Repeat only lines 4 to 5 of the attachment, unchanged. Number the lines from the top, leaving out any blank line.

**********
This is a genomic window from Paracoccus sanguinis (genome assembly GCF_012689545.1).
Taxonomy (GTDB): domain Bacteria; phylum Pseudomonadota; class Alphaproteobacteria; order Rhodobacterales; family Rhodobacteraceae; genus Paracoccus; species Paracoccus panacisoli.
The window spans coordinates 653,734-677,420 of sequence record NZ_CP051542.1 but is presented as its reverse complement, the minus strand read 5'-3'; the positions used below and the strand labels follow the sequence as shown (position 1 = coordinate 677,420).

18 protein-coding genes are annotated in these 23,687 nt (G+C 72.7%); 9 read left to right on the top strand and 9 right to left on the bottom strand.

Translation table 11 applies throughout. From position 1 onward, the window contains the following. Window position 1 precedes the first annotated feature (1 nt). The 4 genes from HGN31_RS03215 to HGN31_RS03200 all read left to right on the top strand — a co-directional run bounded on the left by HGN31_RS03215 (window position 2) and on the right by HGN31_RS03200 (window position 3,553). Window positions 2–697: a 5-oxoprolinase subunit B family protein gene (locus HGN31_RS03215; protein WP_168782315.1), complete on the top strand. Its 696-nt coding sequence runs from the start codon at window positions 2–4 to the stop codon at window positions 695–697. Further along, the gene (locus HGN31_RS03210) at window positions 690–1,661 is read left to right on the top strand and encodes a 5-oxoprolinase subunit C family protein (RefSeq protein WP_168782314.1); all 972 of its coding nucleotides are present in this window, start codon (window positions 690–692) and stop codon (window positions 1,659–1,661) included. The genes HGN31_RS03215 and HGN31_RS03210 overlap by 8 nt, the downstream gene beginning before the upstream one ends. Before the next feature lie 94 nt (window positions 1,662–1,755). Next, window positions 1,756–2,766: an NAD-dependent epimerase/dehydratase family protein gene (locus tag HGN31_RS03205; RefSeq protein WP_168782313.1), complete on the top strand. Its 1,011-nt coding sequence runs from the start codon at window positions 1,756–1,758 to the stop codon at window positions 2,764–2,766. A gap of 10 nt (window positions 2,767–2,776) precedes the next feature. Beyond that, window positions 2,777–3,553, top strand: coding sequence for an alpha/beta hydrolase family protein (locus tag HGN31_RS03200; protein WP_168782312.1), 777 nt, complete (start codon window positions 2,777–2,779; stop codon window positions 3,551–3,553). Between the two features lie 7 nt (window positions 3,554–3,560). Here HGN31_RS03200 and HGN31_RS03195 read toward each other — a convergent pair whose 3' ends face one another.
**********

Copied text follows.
18 protein-coding genes are annotated in these 23,687 nt (G+C 72.7%); 9 read left to right on the top strand and 9 right to left on the bottom strand.

Translation table 11 applies throughout. From position 1 onward, the window contains the following. Window position 1 precedes the first annotated feature (1 nt). The 4 genes from HGN31_RS03215 to HGN31_RS03200 all read left to right on the top strand — a co-directional run bounded on the left by HGN31_RS03215 (window position 2) and on the right by HGN31_RS03200 (window position 3,553). Window positions 2–697: a 5-oxoprolinase subunit B family protein gene (locus HGN31_RS03215; protein WP_168782315.1), complete on the top strand. Its 696-nt coding sequence runs from the start codon at window positions 2–4 to the stop codon at window positions 695–697. Further along, the gene (locus HGN31_RS03210) at window positions 690–1,661 is read left to right on the top strand and encodes a 5-oxoprolinase subunit C family protein (RefSeq protein WP_168782314.1); all 972 of its coding nucleotides are present in this window, start codon (window positions 690–692) and stop codon (window positions 1,659–1,661) included. The genes HGN31_RS03215 and HGN31_RS03210 overlap by 8 nt, the downstream gene beginning before the upstream one ends. Before the next feature lie 94 nt (window positions 1,662–1,755). Next, window positions 1,756–2,766: an NAD-dependent epimerase/dehydratase family protein gene (locus tag HGN31_RS03205; RefSeq protein WP_168782313.1), complete on the top strand. Its 1,011-nt coding sequence runs from the start codon at window positions 1,756–1,758 to the stop codon at window positions 2,764–2,766. A gap of 10 nt (window positions 2,767–2,776) precedes the next feature. Beyond that, window positions 2,777–3,553, top strand: coding sequence for an alpha/beta hydrolase family protein (locus tag HGN31_RS03200; protein WP_168782312.1), 777 nt, complete (start codon window positions 2,777–2,779; stop codon window positions 3,551–3,553). Between the two features lie 7 nt (window positions 3,554–3,560). Here HGN31_RS03200 and HGN31_RS03195 read toward each other — a convergent pair whose 3' ends face one another.